202210 INCLUDE Project Initiatives

​Program seeks Council approval for initiatives under the auspices of the NIH “INCLUDE Project” (INvestigation of Co-occurring conditions across the Lifespan to Understand Down syndromE). Down syndrome (DS) is the most common genetic cause of intellectual and developmental disabilities (IDD), and in the past 25 years, the average lifespan has doubled, from 30 to 60 years, but individuals with DS face significant and changing health challenges and have often been excluded from participation in research that could improve their health outcomes and quality of life.

The NIH-wide INCLUDE Project was launched in 2018 to enhance the understanding of health and quality-of-life needs for individuals with DS, addressing conditions that are common in people with and without the condition, such as Alzheimer’s disease, autism, leukemia, and heart disease. The INCLUDE Project address these issues by advancing research on DS in 3 components: (1) Targeted, high-risk, high-reward basic science studies in areas highly relevant to DS; (2) Assembly of a large cohort of individuals with DS across the lifespan to perform deep phenotyping and study co-existing conditions; and (3) Inclusive clinical trials of existing and future treatments and interventions for co-occurring conditions in individuals with DS. Since 2018, NIH has invested more than $183 million in over 200 projects on a wide variety of basic science and clinical topics and supported numerous training awards focused on DS. A data coordinating center (DCC) is collating cohort data across the lifespan for visualization and secondary analyses while striving to increase participant and researcher diversity.

This concept will allow initiatives to be developed over the next cycle to meet the purposes of the INCLUDE Project. In FY19-FY20, several FOAs and RFAs were released that focused on innovative basic science projects, animal model generation, clinical trial readiness, phased clinical trials, mentored training and fellowships, and data acquisition and analysis. Many of these funding opportunities were renewed in FY22. In addition, new programs were developed to adapt mobile Health (mHealth) platforms for the DS population, encourage community-based participatory research, and create short courses to train diverse investigators. In FY23, plans include support for a large cohort study that will collect rich phenotypic data, including clinical and blood-based biomarkers, from diverse communities with DS, as well as a biobanking initiative to ensure biospecimens are collected in a uniform manner for broad distribution. Other initiatives may be developed to meet the needs of the program as it evolves and to ensure representation and diversity.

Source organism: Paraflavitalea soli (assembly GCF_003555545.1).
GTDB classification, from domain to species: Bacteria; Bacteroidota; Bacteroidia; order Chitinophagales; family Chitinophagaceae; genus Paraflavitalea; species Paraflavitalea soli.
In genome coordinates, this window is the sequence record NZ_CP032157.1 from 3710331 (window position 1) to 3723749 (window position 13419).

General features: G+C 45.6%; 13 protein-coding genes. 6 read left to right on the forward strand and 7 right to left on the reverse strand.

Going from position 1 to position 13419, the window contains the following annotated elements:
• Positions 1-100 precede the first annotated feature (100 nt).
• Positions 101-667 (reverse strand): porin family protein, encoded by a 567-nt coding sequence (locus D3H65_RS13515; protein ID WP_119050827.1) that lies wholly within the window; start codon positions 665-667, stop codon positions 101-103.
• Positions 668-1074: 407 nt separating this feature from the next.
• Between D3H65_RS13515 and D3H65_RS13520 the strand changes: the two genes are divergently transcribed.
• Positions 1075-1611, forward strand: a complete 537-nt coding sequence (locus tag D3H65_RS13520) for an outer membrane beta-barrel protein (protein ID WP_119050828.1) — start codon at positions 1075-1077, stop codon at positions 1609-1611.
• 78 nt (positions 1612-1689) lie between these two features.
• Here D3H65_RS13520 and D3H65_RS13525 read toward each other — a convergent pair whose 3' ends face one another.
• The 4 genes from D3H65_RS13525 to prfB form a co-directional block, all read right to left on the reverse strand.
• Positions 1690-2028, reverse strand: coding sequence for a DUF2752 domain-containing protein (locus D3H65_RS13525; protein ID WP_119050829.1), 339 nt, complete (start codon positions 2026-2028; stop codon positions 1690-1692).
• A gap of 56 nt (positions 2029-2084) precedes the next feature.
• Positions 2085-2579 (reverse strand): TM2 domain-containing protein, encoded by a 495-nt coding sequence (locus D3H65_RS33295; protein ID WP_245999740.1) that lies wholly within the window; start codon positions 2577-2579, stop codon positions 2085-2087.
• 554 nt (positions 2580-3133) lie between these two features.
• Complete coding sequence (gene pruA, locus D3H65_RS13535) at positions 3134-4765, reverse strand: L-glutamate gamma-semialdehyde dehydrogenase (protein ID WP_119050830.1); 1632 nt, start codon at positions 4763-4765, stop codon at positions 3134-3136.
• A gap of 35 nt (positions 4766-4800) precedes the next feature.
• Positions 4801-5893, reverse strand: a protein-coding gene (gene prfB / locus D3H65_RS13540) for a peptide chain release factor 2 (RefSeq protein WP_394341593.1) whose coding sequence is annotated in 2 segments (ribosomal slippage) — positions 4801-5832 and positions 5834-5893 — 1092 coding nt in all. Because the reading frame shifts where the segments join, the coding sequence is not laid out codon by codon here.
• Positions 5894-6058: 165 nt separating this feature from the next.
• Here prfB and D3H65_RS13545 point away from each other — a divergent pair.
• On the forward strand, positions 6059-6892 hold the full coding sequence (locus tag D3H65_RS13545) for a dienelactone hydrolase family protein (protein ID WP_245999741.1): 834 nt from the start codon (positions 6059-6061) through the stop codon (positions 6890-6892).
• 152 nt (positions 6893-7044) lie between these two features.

These initiatives align with NICHD Strategic Plan theme 1 (understanding molecular/cellular basis of development), theme 4 (improving child/adolescent health and adult transitions) and theme 5 (advancing safe and effective therapies for those with IDDs). They address many IDD Branch priorities as well.

INCLUDE is being developed by the Office of the Director of NIH, which is supporting and coordinating the INCLUDE Project initiatives. Due to the large number of participating NIH Institutes and Centers involved (at least 18), concept clearance will only be obtained at a single institute; NICHD is serving as the institute of record for clearance for funding opportunities that arise within the INCLUDE Project.

Program Contact

Melissa Parisi
Intellectual and Developmental Disabilities Branch (IDDB)

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